Another ASEA GTP-type rotor rewound and redesigned at Västerås generator workshop

15 February 2021, 14:39 EET

Late in 2020, Fortum eNext completed rewinding another ASEA GTP-type rotor and made the necessary design changes for it to fit in the customer’s existing fleet of turbogenerators. This was the fifth rotor rewind performed for the same customer in the United States.

A light blue ASEA-GTP-type rotor at a workshop.

Leaf River Cellulose LLC, part of Georgia-Pacific Corporation, is a packaging company based in New Augusta, Mississippi, in the United States. The company operates pulp manufacturing mills producing filter-grade pulp and market pulp, which is used in the manufacturing of different kinds of filters and paper. Leaf River Cellulose offers its products around the world.

The company’s mills have two turbo sets, each having one turbine and two generators. This means that there are four generators. To ensure a disruption-free supply of steam and electricity and to prevent forced outages, the rotor of the generator needs to be rewound on a regular basis and intermittently replaced with another rotor.

The customer only had one spare rotor for four generators. But in 2018 the customer complemented their supply of spare rotors by purchasing a sixth rotor. Before the new rotor could be installed in the generator, it had to be rewound. It also required some modifications to make it compatible with the existing fleet of turbogenerators.

Improvements in design and rewind knowhow of ASEA GTP-type rotors

The rotor in question is of a unique design and one which Fortum eNext knows very well. These ASEA GTP-type rotors – later ABB – were originally manufactured in a workshop in Västerås, Sweden, where Fortum eNext today runs a dedicated workshop for generator maintenance services. Approximately 2000 ASEA/ABB GTP-type generators were manufactured there between 1920–1988; about 500 are still in operation and, as with Leaf River, crucial for customer processes.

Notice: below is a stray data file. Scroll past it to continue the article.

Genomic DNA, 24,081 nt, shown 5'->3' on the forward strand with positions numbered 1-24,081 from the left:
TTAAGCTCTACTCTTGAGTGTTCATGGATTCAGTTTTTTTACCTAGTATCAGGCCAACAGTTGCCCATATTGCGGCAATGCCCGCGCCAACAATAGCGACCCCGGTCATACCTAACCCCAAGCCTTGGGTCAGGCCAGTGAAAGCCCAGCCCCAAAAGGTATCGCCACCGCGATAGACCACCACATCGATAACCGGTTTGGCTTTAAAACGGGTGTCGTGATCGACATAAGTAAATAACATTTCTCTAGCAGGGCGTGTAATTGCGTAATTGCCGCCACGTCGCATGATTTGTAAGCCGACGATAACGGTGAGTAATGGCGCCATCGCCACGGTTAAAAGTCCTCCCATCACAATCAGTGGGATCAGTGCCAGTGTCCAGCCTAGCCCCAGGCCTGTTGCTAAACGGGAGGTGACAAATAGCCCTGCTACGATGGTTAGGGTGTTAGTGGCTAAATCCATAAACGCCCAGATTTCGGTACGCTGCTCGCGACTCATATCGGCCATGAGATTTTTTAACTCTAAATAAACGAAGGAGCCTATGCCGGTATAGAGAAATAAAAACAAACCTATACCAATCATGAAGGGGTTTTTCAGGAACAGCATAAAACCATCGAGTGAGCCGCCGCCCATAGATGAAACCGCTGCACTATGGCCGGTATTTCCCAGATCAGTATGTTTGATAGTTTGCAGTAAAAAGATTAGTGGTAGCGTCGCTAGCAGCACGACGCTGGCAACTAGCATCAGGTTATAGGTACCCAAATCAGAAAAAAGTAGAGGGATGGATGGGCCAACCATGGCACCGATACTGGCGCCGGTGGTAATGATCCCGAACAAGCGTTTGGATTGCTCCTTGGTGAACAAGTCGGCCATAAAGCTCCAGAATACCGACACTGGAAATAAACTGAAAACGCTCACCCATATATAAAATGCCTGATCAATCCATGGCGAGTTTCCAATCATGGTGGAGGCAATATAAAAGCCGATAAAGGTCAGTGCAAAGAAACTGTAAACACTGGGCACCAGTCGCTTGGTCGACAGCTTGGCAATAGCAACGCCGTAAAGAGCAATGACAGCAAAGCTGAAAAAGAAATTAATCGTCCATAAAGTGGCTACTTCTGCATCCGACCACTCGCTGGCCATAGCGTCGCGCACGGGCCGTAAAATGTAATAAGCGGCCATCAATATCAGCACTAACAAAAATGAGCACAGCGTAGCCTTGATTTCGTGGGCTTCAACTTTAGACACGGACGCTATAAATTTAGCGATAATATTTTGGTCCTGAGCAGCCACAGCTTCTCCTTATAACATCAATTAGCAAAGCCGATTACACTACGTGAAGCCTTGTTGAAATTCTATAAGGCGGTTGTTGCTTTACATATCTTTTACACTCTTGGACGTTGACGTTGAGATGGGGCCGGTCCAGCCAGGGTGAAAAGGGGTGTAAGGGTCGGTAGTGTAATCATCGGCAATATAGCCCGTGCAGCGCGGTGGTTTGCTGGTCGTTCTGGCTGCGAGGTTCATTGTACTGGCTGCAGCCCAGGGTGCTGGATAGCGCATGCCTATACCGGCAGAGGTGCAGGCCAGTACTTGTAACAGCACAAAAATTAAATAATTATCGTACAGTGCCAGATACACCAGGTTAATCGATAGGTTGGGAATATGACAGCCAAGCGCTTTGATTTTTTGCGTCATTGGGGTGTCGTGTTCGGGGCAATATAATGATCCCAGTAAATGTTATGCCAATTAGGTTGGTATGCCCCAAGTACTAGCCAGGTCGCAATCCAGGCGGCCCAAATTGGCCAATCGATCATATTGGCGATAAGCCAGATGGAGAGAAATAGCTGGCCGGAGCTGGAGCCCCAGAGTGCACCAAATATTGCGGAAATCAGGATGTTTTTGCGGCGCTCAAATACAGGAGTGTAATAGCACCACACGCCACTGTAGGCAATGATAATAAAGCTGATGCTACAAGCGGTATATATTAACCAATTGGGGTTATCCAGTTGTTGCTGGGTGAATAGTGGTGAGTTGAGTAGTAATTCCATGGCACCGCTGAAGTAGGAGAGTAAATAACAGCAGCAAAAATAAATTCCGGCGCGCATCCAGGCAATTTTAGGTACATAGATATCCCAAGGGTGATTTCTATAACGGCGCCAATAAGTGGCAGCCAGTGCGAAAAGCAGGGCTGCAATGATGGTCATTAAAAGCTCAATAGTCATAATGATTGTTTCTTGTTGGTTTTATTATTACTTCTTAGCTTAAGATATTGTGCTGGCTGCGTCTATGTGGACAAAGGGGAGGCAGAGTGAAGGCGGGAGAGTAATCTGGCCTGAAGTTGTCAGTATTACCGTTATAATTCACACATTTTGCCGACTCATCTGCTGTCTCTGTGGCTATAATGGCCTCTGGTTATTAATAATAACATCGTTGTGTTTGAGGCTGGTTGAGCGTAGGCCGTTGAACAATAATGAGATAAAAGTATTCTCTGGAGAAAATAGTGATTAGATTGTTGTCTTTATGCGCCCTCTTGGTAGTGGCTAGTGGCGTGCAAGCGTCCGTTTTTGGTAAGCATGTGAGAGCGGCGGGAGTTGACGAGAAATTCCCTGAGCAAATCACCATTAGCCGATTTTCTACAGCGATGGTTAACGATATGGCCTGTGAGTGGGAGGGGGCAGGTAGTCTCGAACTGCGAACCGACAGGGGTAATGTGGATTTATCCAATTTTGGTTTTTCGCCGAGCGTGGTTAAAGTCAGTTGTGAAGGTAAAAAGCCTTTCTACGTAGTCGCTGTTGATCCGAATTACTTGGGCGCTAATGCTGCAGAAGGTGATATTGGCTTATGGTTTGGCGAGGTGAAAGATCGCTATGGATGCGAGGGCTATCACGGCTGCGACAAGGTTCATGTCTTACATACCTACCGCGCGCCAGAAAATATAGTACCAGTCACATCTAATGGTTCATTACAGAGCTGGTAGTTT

“The technology of how these rotors are designed and how they should be rewound and high-speed balanced has been maintained at our workshop. We were thus even able to introduce improvements in both the design and the process of rewinding. This case is a good example of how a good relationship with the customer and the high quality of work always pays off in the service business. This is the fifth rotor that the customer has sendt literally from the other side of the world to be serviced at our workshop. To us, it is a sign that our knowhow is appreciated,” says Senior Product Manager Gabor Csaba from Fortum eNext.

After having accepted Fortum’s offer, the customer put the rotor, weighing as much as 9 tons, on a boat from New Orleans to Stockholm from where it was transported by truck for servicing at the Västerås workshop. After the rewind and high-speed balancing was completed, the rotor was packed and shipped back in time for the coming outage. With this additional rotor, the customer now has two spares; in a future major overhaul, it will be possible to swap both rotors at the same time and, if needed, send both old ones for rewinding.

Repairing promotes sustainability

A generator is a technically complex piece of machinery designed for long life. Therefore, it always makes sense to repair and modernise the existing equipment instead of buying and manufacturing new. As an OEM-independent service provider – and with more than 30 years of experience in generator services – Fortum eNext is uniquely positioned to support power producers with very specialised technical expertise and workshop skills. Our generator maintenance and diagnostics is based on approximately 100 identified failure modes to support the condition-based maintenance of generators. Fortum eNext is one of the very few service providers able to also offer stator rewinds for this type of generator.